I stood behind him, struggling to balance on my back his heavy luggage, filled with clothes, photographs…all things he could bring to remind him of his home.
Zhang Shenghao, in turn, did not turn around, make eye contact, or show any sign of willingness to strike up a conversation with my dad and me. The first car ride Zhang had with his host family was an awkward silent one. Right away, I knew, as I resisted the urge to shift uncomfortably in my seat next to Zhang’s that this was not going to be an easy experience.
My mother told me that had she also had to travel from her home in China all the way to live with a strange family in America, she would also be quiet. She told me to be patient and wait for him to “come out.” Meanwhile, she would fire questions at the nervous fifteen year old boy to try to “lighten up the mood.” By the second month, when Zhang was still quiet as he arrived, even my mother was frustrated. My mother, a self proclaimed expert at getting people to “come out,” was frustrated. My dad, a native born Taiwanese man, was also unsuccessful.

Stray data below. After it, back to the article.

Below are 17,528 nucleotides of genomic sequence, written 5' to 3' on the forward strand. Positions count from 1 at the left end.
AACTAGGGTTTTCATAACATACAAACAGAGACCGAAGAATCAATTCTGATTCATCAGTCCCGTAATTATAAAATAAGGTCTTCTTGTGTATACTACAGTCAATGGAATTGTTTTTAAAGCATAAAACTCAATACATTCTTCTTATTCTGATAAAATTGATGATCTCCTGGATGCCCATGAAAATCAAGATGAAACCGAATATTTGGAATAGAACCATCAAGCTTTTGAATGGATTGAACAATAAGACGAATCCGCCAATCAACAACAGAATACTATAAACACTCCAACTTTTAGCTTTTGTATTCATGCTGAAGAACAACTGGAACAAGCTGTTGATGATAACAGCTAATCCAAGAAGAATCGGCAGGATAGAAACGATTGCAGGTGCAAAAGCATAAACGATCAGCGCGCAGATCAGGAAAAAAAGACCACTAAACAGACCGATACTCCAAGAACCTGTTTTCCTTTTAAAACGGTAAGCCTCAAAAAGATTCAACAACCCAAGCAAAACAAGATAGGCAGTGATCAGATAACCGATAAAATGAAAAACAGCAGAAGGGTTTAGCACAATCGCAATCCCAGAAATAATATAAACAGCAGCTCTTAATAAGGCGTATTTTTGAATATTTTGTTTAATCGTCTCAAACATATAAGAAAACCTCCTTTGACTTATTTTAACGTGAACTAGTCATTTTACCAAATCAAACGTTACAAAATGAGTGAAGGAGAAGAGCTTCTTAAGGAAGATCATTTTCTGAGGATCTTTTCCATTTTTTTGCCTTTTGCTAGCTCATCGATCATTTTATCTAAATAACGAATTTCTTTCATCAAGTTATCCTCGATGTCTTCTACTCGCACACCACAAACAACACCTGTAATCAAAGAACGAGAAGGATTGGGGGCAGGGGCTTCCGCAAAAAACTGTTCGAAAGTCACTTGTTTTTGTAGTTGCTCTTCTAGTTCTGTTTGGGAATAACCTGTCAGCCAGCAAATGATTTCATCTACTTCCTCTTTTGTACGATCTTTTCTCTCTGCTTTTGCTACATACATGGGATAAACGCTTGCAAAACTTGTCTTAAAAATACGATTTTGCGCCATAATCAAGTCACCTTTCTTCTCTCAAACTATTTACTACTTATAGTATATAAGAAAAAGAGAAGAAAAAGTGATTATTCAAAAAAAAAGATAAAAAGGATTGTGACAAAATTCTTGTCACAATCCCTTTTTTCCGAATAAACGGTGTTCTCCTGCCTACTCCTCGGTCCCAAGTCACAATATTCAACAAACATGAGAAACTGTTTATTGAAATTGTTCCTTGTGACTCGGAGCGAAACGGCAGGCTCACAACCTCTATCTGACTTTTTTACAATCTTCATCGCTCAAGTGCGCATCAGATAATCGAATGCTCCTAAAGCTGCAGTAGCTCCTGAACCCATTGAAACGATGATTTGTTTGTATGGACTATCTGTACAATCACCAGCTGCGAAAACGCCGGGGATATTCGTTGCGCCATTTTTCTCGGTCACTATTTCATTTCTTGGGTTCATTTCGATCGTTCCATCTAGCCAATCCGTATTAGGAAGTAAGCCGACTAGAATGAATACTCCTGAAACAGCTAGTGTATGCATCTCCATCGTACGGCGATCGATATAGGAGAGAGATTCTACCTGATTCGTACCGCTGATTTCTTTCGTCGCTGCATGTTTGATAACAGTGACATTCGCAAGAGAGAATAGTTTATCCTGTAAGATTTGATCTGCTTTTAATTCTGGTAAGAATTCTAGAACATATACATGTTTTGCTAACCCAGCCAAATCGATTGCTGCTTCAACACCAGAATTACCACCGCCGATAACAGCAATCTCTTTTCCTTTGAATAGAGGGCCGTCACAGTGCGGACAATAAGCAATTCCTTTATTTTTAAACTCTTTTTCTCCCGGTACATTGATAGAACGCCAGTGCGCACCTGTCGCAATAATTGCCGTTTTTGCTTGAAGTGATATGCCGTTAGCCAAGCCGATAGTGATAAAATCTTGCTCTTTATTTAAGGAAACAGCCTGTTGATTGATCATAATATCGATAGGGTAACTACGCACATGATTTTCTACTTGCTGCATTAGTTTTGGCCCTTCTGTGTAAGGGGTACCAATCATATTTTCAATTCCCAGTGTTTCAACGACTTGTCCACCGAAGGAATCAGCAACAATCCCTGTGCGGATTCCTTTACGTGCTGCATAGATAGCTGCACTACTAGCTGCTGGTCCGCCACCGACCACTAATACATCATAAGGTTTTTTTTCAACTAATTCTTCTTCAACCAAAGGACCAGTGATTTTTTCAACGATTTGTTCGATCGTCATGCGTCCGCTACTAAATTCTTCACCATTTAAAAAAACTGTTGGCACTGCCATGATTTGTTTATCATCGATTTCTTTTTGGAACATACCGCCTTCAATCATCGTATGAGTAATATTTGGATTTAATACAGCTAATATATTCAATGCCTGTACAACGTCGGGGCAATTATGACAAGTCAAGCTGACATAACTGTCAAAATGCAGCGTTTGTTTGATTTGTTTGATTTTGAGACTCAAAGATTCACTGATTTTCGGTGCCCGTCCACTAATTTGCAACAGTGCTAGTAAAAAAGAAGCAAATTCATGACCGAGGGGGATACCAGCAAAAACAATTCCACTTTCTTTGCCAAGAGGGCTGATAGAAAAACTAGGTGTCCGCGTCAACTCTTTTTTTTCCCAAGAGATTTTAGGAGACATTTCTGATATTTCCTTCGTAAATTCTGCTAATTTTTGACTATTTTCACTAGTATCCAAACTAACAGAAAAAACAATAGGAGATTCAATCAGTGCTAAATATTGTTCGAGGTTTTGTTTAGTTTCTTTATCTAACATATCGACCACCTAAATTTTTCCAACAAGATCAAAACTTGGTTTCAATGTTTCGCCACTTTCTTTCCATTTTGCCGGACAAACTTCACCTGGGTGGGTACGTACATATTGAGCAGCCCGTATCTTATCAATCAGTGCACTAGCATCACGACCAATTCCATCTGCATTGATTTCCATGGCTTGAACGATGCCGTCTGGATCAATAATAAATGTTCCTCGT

Yet, no matter how many times I blamed Zhang for not even bothering to talk with his host family, I could not suppress the voices in my head telling me that I had a responsibility to help him. It was three months since his arrival when I realized that he needed a fellow teenager to help him. In a completely different country, Zhang was alone, afraid, and in need of someone to talk to him patiently.
Until that moment, I have never taken the time to understand how lonely and vulnerable Zhang must have felt in a new place. I was selfish. I used my shyness as an excuse to stay away from him helping him to adjust. This realization gave me the courage to talk to him. And really talk to him by asking questions such as, “How are you feeling” and “have you been adjusting to this country well?” To my relief, he started talking. Before I knew it, I gained a friend.
He is leaving in less than a month. In the five and a half months he has stayed with me, I have seen him grow into a more outgoing, braver person. He had also been able to successfully learn the “American ways.” Most importantly, Zhang is more easygoing when it comes to talking to other members of the family. I know that this was a successful learning experience for the both of us.
This I believe…setting aside my feelings of insecurity and shyness to help someone grow so much was well
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